Jesus Christ’s teaching is intimately personal. Peppered throughout his words is his self-understanding: Jesus considered himself the Son of God. Despite this, many people seek to separate the wisdom of Jesus from his proper Christology. Perhaps we could think of this practice as one who copies content from one web page to paste into another document, but remove the attached hyperlinks. Many teachers wish to randomly paste the teachings of Jesus like the sayings of Chinese fortune cookies into their lives, all the while dismissing His claims to be God.

When preaching from the Gospels, I often refer to the “massive ego” of Jesus. Recently, I was preaching from John 5:28-29 where Jesus claims that his voice will one day raise all those who are dead. Consider the sheer ego it takes to claim your voice will raise every dead person one day in the future. A short time of reflection on this reveals that Jesus considers himself to be none other than God. Normal people do not have the power to raise the dead to life. We must continually communicate the marriage between the teachings of Jesus and his divine self-understanding.

Thankfully, Jesus was not silent. Thanks be to God, Jesus spend years teaching (Matthew 4:23). Let us unite together to ensure the power of His teachings is embraced around the globe.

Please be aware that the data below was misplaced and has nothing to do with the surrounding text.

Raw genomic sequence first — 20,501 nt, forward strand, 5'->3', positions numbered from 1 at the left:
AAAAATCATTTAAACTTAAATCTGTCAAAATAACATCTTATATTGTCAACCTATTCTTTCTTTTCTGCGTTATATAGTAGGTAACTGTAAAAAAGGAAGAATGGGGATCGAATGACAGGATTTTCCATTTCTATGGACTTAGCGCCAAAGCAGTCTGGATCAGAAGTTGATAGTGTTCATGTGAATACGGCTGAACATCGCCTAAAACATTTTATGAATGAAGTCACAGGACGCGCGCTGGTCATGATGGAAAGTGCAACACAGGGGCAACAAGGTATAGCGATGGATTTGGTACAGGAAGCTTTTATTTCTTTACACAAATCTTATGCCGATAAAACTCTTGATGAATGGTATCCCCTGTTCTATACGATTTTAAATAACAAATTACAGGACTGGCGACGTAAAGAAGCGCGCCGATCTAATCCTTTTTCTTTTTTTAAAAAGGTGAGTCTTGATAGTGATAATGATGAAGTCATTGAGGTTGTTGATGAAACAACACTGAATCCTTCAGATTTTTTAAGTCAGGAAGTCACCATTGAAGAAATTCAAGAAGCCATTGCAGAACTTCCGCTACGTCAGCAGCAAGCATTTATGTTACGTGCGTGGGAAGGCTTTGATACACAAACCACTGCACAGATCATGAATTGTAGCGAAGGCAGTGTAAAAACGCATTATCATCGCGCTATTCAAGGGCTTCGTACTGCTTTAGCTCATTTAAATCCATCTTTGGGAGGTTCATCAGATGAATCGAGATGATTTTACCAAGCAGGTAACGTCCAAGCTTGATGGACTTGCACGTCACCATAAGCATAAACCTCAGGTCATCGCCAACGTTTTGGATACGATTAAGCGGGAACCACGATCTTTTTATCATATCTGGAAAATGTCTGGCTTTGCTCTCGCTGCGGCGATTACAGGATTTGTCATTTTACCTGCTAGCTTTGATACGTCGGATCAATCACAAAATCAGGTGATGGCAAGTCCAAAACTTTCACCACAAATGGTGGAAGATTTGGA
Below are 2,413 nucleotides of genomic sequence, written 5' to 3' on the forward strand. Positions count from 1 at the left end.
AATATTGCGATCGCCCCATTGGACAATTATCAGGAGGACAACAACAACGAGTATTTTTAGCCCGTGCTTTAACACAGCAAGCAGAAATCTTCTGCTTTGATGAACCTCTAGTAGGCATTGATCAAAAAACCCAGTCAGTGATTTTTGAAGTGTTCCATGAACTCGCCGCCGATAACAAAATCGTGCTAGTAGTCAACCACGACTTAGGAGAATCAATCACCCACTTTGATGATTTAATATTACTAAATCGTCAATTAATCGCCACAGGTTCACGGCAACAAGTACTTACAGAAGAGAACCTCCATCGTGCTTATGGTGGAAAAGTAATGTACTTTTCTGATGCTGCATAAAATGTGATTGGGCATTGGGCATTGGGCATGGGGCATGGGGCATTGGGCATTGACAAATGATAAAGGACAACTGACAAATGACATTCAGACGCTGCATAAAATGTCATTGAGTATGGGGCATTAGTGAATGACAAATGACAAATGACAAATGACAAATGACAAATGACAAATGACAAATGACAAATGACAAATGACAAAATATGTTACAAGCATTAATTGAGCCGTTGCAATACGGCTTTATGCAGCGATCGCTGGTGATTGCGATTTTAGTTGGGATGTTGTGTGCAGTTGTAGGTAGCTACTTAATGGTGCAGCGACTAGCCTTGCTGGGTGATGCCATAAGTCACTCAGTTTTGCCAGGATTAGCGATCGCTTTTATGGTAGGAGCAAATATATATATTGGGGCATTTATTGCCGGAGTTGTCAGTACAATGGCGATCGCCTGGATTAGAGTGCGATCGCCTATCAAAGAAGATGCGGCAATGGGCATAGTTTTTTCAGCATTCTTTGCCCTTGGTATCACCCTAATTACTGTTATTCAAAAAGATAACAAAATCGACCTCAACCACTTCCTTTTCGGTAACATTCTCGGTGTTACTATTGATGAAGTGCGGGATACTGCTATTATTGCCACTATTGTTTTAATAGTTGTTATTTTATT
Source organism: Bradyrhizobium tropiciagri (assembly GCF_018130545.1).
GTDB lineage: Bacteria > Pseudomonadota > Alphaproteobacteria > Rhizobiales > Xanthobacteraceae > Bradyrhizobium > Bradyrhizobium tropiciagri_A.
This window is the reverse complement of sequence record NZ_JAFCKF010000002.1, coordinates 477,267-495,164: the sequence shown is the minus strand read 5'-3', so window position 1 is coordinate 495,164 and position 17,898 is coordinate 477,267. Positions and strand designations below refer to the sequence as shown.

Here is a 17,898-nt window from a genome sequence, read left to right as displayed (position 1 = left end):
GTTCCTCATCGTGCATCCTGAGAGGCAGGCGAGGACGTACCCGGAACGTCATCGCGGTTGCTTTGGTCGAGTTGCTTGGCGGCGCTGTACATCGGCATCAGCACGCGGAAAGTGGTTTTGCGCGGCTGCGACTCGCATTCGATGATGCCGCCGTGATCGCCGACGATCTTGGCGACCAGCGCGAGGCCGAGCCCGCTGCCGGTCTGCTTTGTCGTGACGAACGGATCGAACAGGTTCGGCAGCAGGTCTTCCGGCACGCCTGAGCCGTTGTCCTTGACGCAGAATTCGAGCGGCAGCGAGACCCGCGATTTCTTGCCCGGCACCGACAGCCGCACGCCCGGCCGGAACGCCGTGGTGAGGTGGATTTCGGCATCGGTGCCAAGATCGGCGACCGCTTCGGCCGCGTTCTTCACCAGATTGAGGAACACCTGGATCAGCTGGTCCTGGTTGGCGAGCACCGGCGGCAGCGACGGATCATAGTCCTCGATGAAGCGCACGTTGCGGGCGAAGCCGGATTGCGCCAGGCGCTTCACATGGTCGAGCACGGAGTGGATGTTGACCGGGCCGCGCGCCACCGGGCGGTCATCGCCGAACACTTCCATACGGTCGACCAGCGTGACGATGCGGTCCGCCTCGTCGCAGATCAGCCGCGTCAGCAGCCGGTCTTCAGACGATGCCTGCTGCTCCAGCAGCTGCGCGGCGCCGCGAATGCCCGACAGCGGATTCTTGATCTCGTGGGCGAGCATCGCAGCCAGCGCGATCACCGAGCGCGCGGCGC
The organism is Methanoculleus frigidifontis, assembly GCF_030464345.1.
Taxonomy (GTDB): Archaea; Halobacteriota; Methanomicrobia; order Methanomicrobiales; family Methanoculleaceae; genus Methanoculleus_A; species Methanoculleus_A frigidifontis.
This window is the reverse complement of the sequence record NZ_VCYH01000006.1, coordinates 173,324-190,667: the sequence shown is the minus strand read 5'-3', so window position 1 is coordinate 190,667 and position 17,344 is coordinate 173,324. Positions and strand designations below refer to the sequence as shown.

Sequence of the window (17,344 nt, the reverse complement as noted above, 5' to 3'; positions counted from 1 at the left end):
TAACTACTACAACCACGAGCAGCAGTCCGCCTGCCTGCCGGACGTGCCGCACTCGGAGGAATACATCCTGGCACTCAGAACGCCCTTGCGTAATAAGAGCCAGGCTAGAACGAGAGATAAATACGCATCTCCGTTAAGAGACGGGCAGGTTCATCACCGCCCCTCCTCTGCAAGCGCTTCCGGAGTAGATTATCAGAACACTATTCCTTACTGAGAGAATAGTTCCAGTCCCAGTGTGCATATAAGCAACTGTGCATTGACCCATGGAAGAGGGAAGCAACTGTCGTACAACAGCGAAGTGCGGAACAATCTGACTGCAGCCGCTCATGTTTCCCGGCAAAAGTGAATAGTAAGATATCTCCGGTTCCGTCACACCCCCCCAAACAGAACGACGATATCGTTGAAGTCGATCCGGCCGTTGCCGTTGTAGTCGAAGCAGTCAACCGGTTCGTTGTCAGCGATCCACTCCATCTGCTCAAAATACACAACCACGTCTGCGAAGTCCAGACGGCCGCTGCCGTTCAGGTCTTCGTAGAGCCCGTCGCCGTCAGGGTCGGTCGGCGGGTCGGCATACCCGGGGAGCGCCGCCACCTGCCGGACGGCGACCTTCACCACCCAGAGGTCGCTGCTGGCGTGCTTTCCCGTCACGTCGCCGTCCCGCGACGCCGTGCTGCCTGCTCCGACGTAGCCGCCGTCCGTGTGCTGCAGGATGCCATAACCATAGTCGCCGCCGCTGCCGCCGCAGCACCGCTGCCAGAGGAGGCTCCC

About:  Dr. Scott Maze grew up in Hawesville, KY, and studied at the University of Kentucky and University of Southern Indiana. He first sensed God’s call to ministry while in Lexington, KY. He went on to earn degrees from Southwestern Baptist Theological Seminary in Fort Worth, Texas (MDiv and Ph.D). He taught at Southwestern for one year and accepted the call to serve as pastor at First Baptist Van Buren from 2007 to 2012. He now serves as the Senior Pastor of North Richland Hills Baptist Church.

Scott is the author of the recently published Theodorus Frelinghuysen’s Evangelism, which is his published dissertation. Scott and his wife, Traci, are the parents of two sons and one daughter.